The effects of forskolin and ACh on HCO3 secretion in CF bronchioles (Fig. 8) were unexpected. While forskolin stimulation transiently accelerated HCO3 secretion in CF bronchioles (comparable to wild-type bronchioles, Fig. 8b), ACh-induced acceleration of HCO3 secretion was substantially reduced in CF bronchioles (Fig. 8c). The data are consistent with the presence of a crosstalk of cAMP- and Ca2+-mediated pathways of HCO3 secretion. The data also suggest that a cAMP-activated HCO3-permeable anion channel or HCO3 transporter was upregulated in CF bronchioles.

The present study has some limitations. (1) The intracellular buffering capacity is not measured and the rate of H+/HCO3 flux is not inferred from changes in pHi. (2) Information of membrane potential is not available and the electrochemical potential gradient for HCO3 across the apical membrane is not accurately predicted. (3) RT-PCR of isolated bronchioles does not identify the cell types (ciliated or nonciliated) and the membrane (apical or basolateral) in which transporters/channels are located.

In summary, we have characterized HCO3/H+ transport across the apical membrane of surface epithelial cells of native mice bronchioles. We have demonstrated that cAMP-mediated and Ca2+-mediated pathways are involved in HCO3 secretion and that apical HCO3 secretion is largely mediated by CFTR and Cl–HCO3 exchange. The impairment of HCO3 secretion in CF bronchioles may be related to the pathogenesis of early lung disease in CF.

Availability of data and materials

All data generated or analyzed during this study are included in the manuscript.

Code availability

Not applicable.

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Funding

Libin Liu received Japanese Government (MEXT) Scholarship and China Scholarship Council (CSC) Scholarship. This work was supported by grants from the Japan Society for the Promotion of Science and the Japanese study group for pediatric rare and intractable hepato-biliary-pancreatic diseases provided by the Ministry of Health, Labour, and Welfare of Japan.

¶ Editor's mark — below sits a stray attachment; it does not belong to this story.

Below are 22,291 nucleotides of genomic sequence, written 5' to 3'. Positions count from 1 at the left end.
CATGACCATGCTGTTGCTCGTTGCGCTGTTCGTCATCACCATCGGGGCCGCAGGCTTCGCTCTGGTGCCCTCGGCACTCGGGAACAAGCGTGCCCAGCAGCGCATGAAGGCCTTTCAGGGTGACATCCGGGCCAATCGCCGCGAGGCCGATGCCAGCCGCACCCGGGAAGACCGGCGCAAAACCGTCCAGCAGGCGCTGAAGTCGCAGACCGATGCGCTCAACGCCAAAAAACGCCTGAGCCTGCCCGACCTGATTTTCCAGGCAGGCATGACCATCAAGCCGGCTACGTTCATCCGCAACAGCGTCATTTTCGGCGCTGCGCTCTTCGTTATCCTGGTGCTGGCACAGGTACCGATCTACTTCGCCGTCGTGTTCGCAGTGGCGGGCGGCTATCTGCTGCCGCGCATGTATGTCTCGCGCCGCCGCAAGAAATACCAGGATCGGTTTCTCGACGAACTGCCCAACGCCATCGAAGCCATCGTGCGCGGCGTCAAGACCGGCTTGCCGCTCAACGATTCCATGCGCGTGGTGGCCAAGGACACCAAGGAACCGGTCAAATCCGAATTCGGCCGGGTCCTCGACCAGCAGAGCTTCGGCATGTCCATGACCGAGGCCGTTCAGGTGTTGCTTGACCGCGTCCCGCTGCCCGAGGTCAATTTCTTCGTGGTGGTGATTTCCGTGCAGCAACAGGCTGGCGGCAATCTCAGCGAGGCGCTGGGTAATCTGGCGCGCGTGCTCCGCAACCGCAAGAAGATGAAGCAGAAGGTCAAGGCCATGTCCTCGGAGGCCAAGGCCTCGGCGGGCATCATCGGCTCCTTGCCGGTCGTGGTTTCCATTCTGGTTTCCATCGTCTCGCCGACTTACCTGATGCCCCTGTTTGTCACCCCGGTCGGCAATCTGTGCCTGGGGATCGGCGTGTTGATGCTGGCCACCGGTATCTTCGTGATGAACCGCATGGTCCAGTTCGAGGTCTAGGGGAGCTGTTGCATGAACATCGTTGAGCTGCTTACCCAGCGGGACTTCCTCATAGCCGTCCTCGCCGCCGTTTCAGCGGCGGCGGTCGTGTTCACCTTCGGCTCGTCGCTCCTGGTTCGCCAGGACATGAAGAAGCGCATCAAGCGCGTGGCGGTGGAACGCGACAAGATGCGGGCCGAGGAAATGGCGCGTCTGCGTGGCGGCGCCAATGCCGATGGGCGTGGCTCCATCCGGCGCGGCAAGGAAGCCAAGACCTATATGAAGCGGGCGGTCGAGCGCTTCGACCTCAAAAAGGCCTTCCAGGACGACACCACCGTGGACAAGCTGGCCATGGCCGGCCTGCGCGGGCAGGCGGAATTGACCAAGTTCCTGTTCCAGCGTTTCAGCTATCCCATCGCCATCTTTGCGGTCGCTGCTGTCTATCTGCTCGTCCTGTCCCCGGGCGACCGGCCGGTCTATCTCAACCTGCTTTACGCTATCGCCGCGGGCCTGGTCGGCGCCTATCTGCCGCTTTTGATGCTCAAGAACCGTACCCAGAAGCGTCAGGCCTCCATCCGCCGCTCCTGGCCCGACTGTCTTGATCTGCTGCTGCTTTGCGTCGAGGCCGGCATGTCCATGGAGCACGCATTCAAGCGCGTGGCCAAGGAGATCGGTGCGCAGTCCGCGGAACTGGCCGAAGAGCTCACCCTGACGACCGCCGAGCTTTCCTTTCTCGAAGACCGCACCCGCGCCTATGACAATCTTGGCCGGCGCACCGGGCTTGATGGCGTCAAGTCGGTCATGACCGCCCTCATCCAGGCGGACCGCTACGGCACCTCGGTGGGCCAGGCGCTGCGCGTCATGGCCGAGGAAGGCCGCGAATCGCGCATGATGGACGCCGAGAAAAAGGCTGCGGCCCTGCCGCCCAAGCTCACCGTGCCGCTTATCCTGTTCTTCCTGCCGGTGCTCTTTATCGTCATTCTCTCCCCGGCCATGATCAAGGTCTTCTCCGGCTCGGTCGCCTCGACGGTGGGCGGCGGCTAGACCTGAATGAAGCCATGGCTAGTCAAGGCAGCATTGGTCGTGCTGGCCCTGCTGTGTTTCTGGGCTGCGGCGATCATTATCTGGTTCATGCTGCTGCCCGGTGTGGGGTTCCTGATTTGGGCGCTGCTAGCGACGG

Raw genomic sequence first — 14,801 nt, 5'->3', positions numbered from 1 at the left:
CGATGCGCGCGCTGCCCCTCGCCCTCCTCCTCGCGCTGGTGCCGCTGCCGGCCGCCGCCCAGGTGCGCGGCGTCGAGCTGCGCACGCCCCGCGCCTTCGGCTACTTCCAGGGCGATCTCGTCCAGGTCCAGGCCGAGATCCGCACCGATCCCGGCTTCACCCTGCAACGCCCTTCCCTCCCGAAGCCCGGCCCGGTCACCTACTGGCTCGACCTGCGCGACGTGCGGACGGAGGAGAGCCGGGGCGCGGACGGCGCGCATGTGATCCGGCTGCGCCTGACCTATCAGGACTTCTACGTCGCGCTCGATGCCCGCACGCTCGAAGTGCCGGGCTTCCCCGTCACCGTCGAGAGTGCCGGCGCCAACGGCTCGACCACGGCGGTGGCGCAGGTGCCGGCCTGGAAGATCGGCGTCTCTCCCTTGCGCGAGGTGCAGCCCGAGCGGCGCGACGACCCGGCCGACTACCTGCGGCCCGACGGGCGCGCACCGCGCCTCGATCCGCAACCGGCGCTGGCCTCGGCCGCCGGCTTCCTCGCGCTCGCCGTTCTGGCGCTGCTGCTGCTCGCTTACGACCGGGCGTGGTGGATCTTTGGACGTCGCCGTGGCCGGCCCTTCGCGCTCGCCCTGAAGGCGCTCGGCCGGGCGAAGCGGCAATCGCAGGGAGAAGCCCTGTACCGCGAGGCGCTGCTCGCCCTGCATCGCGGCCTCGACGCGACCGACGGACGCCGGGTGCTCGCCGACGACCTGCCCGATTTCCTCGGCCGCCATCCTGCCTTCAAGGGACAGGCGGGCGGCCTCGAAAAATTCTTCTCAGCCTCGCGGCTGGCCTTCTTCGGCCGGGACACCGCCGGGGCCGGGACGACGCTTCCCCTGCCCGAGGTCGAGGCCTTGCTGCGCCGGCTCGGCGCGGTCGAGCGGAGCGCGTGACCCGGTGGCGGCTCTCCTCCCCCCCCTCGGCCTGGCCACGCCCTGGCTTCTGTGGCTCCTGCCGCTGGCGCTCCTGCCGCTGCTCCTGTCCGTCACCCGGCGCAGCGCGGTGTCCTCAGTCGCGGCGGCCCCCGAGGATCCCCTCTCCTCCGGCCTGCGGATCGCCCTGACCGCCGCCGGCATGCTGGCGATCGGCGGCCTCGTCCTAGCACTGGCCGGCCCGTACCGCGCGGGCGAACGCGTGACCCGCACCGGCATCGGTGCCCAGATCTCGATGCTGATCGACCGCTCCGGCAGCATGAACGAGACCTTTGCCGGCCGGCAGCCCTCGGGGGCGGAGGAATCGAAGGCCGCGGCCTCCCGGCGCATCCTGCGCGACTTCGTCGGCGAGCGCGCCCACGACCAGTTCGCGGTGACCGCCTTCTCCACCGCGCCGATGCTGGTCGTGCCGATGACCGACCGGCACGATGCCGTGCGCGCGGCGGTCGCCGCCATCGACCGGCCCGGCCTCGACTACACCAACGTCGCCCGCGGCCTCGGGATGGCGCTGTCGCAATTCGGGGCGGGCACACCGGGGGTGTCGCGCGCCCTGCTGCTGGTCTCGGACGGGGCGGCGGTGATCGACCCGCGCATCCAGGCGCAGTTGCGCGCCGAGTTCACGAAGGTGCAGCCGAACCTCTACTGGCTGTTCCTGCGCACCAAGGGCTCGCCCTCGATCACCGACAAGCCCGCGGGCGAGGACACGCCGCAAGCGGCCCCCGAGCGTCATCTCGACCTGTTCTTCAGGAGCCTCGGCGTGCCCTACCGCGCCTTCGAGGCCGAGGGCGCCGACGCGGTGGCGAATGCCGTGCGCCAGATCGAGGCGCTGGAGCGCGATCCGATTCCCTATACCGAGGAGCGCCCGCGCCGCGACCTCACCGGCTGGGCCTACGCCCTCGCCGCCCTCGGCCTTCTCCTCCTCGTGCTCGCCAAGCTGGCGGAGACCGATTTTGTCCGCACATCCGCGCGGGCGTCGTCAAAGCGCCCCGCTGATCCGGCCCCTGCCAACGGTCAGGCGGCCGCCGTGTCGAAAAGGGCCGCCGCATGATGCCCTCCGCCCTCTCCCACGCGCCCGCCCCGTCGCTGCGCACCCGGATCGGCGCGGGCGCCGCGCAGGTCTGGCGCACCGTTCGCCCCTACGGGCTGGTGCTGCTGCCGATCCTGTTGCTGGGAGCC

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All authors contributed to the study conception and design. Material preparation, data collection and analysis were performed by LL, AY, MY, IT, NN, MN, YK, TF, MH, EN, TT, and HI. The first draft of the manuscript was written by LL and HI and all authors commented on previous versions of the manuscript. All authors read and approved the final manuscript.

Corresponding author

Correspondence to Hiroshi Ishiguro.

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Ethics approval and consent to participate

The study was approved by the Ethical Committee on Animal Use for Experiment (approval No. M210457-003) and the Recombinant DNA Experiment Safety Committee (approval No. 20-93) of Nagoya University.

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Not applicable.

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The authors have no conflicts of interest to declare that are relevant to the content of this article.

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Liu, L., Yamamoto, A., Yamaguchi, M. et al. Bicarbonate transport of airway surface epithelia in luminally perfused mice bronchioles. J Physiol Sci 72, 4 (2022). https://doi.org/10.1186/s12576-022-00828-2

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Keywords

  • Distal airway
  • HCO3 secretion
  • Bronchiole
  • Microperfusion
  • Surface epithelial cells
  • Intracellular pH